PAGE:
All this has led some to conclude that the world would be better off if America slunk home. As Joyce Carol Oates wrote in The Atlantic: "How heartily sick the world has grown, in the first seven years of the 21st century, of the American idea!" It has become a "cruel joke."

Roger Cohen - Obama's American Idea 10 Dec 07

The criticisms of 'Pax Americana' and comparisons to the imperial ambitions, and decline, of ancient Rome have followed.  Many suspect we have quite simply unsheathed the naked blade of military dominance and promptly broken it.  They have a good point.  In this context there have been few champions of exceptionalism in the foreign policy debate, the right continues to promote the corrupted 'divine right of power' version in their neo-conservative agendas but the left, quite typically, has shied from asserting a bold, coherent, ideological vision, contenting themselves with promises of 'good governance' and remedies for the geopolitical excesses of recent years.  Except, apparently, for Senator Obama.

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Hillary vs Huckabee

It's interesting to note that the one consistent theme (shhh) I have heard here on the subject of Huckabee as a potential general election candidate has been that he would be possibly our toughest competition and those who hold that view have been right for the longest about Huckabee.  Let us speak no more of it.  We are now in an exhilaratingly tight race for possibly the single most import primary in the Democratic calendar and the most compelling political story, one with which our candidates are now competing for coverage, is the sudden rise of you-know-who.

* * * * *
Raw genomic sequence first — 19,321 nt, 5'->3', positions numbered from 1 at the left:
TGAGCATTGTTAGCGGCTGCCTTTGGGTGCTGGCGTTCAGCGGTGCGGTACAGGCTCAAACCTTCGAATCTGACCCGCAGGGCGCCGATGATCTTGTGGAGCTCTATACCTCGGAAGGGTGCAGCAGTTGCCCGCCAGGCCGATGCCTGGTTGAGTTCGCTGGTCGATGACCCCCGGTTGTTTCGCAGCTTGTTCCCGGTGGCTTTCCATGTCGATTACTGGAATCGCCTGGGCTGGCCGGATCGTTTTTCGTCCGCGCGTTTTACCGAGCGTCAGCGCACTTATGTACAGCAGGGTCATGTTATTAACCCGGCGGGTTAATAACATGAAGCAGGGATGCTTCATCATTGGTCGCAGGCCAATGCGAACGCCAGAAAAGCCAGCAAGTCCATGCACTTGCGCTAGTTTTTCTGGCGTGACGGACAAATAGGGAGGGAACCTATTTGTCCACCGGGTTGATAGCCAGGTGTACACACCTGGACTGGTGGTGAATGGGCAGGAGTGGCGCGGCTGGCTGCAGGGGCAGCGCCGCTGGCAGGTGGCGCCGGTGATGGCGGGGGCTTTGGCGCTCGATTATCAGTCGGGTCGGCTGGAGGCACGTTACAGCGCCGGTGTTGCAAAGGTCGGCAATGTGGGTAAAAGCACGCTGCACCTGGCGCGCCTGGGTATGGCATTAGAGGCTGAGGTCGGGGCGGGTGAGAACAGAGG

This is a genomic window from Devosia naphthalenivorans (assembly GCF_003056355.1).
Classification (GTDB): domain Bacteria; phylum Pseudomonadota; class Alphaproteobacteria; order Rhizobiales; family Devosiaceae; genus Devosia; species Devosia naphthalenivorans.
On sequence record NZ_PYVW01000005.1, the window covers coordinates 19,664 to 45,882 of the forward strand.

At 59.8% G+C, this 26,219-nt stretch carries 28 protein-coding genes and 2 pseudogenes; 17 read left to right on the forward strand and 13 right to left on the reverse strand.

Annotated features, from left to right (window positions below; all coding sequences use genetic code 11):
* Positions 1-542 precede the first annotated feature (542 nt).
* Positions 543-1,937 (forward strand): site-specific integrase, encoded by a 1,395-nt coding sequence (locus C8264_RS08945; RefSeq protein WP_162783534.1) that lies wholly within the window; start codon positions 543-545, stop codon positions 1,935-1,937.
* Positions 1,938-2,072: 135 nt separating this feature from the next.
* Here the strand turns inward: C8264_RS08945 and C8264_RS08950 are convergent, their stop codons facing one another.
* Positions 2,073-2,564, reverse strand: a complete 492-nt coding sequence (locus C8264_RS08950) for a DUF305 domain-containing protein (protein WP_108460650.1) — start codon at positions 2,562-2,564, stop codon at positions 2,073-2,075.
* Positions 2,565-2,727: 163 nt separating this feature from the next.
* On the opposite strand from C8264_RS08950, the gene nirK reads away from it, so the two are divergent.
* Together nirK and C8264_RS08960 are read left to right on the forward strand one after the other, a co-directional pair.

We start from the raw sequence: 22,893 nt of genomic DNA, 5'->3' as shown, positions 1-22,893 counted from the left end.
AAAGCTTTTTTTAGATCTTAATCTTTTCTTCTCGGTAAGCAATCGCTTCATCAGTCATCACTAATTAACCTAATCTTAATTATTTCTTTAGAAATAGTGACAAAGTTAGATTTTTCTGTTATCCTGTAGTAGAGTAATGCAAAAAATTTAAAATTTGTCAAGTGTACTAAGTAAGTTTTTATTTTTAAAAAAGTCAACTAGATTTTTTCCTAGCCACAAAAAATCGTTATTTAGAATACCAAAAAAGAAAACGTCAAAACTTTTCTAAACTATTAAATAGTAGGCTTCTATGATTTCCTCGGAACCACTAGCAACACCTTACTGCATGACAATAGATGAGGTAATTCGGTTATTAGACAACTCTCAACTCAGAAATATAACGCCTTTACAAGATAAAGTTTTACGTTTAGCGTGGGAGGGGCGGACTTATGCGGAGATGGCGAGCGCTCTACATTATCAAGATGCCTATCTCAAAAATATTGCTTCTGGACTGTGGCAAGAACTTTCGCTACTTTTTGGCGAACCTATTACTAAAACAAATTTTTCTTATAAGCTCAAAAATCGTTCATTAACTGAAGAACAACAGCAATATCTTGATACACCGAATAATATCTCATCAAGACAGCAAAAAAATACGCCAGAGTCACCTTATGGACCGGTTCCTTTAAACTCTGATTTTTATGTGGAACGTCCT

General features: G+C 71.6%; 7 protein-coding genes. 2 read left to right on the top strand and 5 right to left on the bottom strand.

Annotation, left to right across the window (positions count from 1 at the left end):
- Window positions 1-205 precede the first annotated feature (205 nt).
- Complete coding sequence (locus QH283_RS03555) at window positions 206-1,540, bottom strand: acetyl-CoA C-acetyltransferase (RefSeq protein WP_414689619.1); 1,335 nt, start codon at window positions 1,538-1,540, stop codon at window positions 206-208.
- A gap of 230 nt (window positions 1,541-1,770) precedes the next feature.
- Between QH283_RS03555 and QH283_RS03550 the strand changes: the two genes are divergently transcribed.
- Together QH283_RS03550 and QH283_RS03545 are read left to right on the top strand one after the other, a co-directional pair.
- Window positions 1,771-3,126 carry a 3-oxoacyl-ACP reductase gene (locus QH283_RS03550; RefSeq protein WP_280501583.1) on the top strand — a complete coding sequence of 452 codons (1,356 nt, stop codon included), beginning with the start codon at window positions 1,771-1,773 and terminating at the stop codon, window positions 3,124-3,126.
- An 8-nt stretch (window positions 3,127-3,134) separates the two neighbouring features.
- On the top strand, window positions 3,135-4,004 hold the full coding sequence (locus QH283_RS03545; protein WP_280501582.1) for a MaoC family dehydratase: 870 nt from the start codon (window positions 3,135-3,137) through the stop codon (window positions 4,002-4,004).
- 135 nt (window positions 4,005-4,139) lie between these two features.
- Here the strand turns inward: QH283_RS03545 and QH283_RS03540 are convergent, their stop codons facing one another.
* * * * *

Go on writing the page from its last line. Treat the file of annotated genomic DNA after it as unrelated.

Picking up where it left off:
Not much discussion of that among our various candidates.  Then something MollieBradford said got me thinking:


...the party went after Dean to stop his campaign. Yes, that includes Bill Clinton who threw Clark in to the mix.
But that's not going to happen this time.  It's not 2004, the dynamics are all different.

by MollieBradford on Thu Dec 06, 2007 at 09:15:03 AM EADT

The party went after Dean to stop his campaign.  That's true.  But that's not going to happen this time?  Why did they do that to Dean again?  Hmm...?  Because there were serious concerns that he could win the nomination and lose the election, that's why.  And people acted on them.  And quickly, too.  It's not 2004, the dynamics are all different. Well, yes... and no.